by Hooman Majd.
Published by W. W. Norton, New York. 2010, 282 pages.
Reviewed by Commander Youssef Aboul-Enein, MSC, USN
Hooman Majd offers a deep analytic look at the politics of the Islamic Republic of Iran and the varying interpretations of the 1979 Islamic Revolution in the 21st century. His previous book "The Ayatollah Begs to Differ," was well received and widely read by those watching the nuances of the Iran's Islamic polity. This book begins with an attempt at reconstructing the events of June 2009. It starts on June 12th, with a call from Speaker of the Parliament Ali Larijani to Presidential candidate Mir Hossein Mousavi, congratulating him on his win as Iran's new President. What makes this even more of a curious phone call, was that it was published in a pro-government newspaper owned by Fatemah Rajabi, known as Fati the Saw, for her vicious attacks on opposition members who criticize her beloved President Ahmed-i-Nejad. The accusations of vote rigging by Ahmed-i-Nejad supporters and the way the election was called before the close of polls would lead to the Green Revolution. By June 19th, Iran's Supreme Leader Ali Khamenei took the unprecedented step of interjecting himself in the election dispute, siding with Ahmed-i-Nejad. This broke a cardinal rule of Khomeinism (the political philosophy of Ayatollah Khomeini, leader of the 1979 Iranian Revolution) that the Supreme Leader is to guide the moral course of the state, a key construct of what constitutes an Islamic polity in Khomeinism.
Majd immerses readers in the details of the political schisms within the Islamic Republic of Iran. The Assembly of Experts, composed of 86 clerics, is constitutionally charged with monitoring the Supreme Leader's performance. It meets semi-annually and although led by Ayatollah Ali Rasfanjani, a proponent of placing the Iranian Islamic Revolution on a more constructive path, and who has used his power to challenge the current regime's absolutism, also contains hardliners like Ayatollah Mesbah Yazdi. Among the proposals to alter the current concentration of power in the hands of the president and Supreme Leader, is to replace the Supreme Leader with a council of three, and amending the constitution to allow non-clerics into the Assembly of Experts. The Expediency Council was created in 1988, and resolves disputes between the Guardian Council and Parliament, since 2005 it was given supervisory powers over the executive branch and presidency. Ahmed-i-Nejad chooses to ignore this constitutional amendment, leaving such leaders of the Expediency Council like Rasfanjani, Larinjani, and until 2010 Ahmed-i-Nejad's opponent Mir Hossein Mousavi outraged at the current president's unwillingness to work within the bounds of the constitution.
The Green Movement is very much an establishment movement and is attempting to redefine some argue redirect the Islamic Revolution on a more positive course. To understand what this means, consider Ayatollah Hussein Montazeri, who died in December 2009. As Khomeini's hand-picked successor, he would fall out with Khomeini over the issue of clerical moral oversight versus direct clerical rule. Motazeri did not believe in the absolute authority of the Supreme Leader, and is in line with Iraq's Grand Ayatollah (Marja) Ali Sistani. He also stated that the notion of Velayet e-Faqih (Supreme Jurist) is incompatible with Islamic democracy. It is these nuances that the United States must comprehend to uncover the dynamics of Iranian discontent of the current regime. Another chapter of interest focuses on Iranian encroachment in such places as Latin America. In 2008, Bolivian leader Evo Morales moved the country's sole Middle East embassy from Cairo to Tehran. On Telemundo television, threats to President George W. Bush were made from Ciudad del Este in Paraguay in 2007. Majd highlights testimony from Defense Secretary Robert Gates expressing concern about Iranian and Hizbullah encroachment in Latin America in 2009. Despite this, Iran is not without its share of challenges, such as hard economic times that have led to questioning by people as to the amount of Iranian treasure spent outside of Iran on Hamas, and Hizbullah. Of note, the book stresses that no one knows how much money Iran has spends on both organization's annually.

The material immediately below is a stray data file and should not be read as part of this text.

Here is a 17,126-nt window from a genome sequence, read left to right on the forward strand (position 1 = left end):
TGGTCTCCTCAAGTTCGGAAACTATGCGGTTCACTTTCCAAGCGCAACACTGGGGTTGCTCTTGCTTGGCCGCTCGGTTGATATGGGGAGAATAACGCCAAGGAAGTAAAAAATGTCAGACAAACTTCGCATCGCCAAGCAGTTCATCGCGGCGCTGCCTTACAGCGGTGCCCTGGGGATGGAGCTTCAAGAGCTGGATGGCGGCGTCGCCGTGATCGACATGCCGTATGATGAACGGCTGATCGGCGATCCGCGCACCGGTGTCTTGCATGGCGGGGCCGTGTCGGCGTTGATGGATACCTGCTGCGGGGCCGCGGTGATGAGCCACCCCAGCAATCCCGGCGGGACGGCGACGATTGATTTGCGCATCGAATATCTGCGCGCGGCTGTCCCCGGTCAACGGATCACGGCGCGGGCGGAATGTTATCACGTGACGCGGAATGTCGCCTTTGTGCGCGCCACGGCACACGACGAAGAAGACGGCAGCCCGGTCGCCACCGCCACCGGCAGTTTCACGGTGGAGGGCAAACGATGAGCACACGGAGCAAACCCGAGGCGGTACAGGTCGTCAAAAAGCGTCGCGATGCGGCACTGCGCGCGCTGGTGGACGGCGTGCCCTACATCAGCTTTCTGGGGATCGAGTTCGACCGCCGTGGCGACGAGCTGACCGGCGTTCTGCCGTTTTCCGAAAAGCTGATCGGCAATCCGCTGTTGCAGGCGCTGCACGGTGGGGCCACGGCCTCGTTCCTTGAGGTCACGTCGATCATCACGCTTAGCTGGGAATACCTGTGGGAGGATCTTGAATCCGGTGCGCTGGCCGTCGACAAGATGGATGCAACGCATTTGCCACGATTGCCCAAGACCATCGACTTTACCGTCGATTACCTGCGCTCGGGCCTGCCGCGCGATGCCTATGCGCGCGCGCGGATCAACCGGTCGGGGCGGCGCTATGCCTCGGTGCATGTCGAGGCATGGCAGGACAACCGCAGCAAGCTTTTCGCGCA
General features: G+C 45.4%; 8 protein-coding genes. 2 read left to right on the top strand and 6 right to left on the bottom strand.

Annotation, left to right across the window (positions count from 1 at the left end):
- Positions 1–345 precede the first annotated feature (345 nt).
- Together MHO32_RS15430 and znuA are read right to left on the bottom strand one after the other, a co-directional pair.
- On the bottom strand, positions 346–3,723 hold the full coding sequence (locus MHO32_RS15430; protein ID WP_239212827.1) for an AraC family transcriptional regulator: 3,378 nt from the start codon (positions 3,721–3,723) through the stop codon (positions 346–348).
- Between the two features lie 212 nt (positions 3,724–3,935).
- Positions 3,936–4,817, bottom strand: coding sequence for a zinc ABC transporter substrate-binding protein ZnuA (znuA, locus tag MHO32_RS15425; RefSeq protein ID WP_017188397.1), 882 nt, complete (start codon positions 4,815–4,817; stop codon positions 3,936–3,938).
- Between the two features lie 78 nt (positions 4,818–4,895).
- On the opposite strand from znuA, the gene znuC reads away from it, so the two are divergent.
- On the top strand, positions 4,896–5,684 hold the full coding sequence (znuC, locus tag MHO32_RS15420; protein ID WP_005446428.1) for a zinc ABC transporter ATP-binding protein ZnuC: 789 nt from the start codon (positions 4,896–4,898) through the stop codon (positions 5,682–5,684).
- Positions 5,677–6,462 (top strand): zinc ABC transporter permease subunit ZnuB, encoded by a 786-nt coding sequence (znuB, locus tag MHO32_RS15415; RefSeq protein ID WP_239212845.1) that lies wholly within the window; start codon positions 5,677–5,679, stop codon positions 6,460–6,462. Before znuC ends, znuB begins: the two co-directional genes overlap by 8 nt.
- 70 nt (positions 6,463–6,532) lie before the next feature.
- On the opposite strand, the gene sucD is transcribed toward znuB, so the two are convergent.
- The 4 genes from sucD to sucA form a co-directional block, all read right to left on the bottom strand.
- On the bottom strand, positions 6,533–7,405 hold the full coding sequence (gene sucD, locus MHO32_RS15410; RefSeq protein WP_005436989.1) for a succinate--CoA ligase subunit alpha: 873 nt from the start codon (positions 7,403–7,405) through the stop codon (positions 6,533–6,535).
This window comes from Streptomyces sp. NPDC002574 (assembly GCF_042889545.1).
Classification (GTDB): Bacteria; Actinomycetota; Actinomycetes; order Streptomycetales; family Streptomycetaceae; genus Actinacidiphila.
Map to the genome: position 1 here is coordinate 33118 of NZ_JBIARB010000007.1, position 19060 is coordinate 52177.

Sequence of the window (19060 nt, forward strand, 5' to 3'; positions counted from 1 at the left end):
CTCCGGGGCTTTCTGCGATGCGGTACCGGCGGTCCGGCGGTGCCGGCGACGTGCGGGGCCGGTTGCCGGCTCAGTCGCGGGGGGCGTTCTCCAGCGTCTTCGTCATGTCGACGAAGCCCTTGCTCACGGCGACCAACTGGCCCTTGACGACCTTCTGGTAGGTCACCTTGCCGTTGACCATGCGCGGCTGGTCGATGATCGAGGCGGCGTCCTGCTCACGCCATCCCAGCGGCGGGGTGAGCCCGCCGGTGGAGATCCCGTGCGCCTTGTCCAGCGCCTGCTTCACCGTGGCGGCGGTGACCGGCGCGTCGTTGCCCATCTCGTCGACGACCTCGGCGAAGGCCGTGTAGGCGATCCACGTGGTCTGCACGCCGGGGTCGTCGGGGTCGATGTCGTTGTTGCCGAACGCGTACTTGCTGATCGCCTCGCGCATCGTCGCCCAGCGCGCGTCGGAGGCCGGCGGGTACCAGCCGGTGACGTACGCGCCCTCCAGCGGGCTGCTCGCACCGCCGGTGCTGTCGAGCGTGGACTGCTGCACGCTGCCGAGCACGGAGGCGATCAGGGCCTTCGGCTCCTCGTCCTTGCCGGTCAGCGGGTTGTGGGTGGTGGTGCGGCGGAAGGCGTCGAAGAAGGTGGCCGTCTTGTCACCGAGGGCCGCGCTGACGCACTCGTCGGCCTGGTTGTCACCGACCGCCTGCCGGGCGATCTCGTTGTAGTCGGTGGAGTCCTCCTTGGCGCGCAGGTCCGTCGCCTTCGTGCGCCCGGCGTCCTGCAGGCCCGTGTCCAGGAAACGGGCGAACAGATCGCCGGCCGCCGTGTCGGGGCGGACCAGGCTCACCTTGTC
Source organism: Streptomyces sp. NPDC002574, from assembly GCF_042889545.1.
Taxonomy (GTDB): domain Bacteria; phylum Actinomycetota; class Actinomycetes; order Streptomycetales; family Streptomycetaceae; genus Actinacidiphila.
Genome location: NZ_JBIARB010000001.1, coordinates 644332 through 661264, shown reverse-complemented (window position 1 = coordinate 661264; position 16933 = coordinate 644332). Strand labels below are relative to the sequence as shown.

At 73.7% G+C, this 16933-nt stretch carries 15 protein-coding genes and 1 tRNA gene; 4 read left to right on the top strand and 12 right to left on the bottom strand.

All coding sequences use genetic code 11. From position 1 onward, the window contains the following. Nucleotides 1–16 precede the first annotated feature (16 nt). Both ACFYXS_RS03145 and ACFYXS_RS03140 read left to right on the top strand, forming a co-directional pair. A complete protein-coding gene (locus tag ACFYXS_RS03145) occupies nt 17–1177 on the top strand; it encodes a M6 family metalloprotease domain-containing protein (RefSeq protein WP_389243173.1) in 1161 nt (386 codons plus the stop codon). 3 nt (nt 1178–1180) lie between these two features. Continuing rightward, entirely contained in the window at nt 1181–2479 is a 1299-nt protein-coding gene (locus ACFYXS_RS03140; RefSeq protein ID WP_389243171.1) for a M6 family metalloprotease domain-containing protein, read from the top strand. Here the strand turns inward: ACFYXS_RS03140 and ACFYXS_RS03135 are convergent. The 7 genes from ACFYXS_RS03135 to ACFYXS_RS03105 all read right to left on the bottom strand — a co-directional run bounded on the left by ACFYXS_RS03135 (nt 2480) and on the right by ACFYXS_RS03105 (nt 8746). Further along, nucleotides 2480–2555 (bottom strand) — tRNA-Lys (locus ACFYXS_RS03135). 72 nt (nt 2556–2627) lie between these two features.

Majd's book is a required read for those interested in Iran specifically, and the Middle East generally. Already Gulf Cooperation Council (GCC) forces have entered Bahrain to enable that country's forces to address growing unrest by its majority Shiite population, and fear of agitation by Iran's hardliners. Understanding the internal and external dynamics of Iran will be crucial in the decades to come and must go beyond just looking at all Iranians as supporting an interpretation of the Iranian Islamic Revolution.
Commander Aboul-Enein is author of "Militant Islamist Ideology: Understanding the Global Threat," (Naval Institute Press, 2010). He is Adjunct Islamic Studies Chair at the Industrial College of the Armed Forces, and is a Senior Defense Department counter-terrorism advisor.
Majd is political liberal with many personal connections to the Iranian political establishment. Although not an academic, his works deserve attention. The Ayatollah Begs to Differ, in particular, is an easy book to read and offers a rare insight into generalized Iranian frames of mind.
Bear in mind, though, it is now evident through a number of independent public opinion polls and an analysis that has withstood all serious challenge to date that there was no significant fraud during the 2009 election.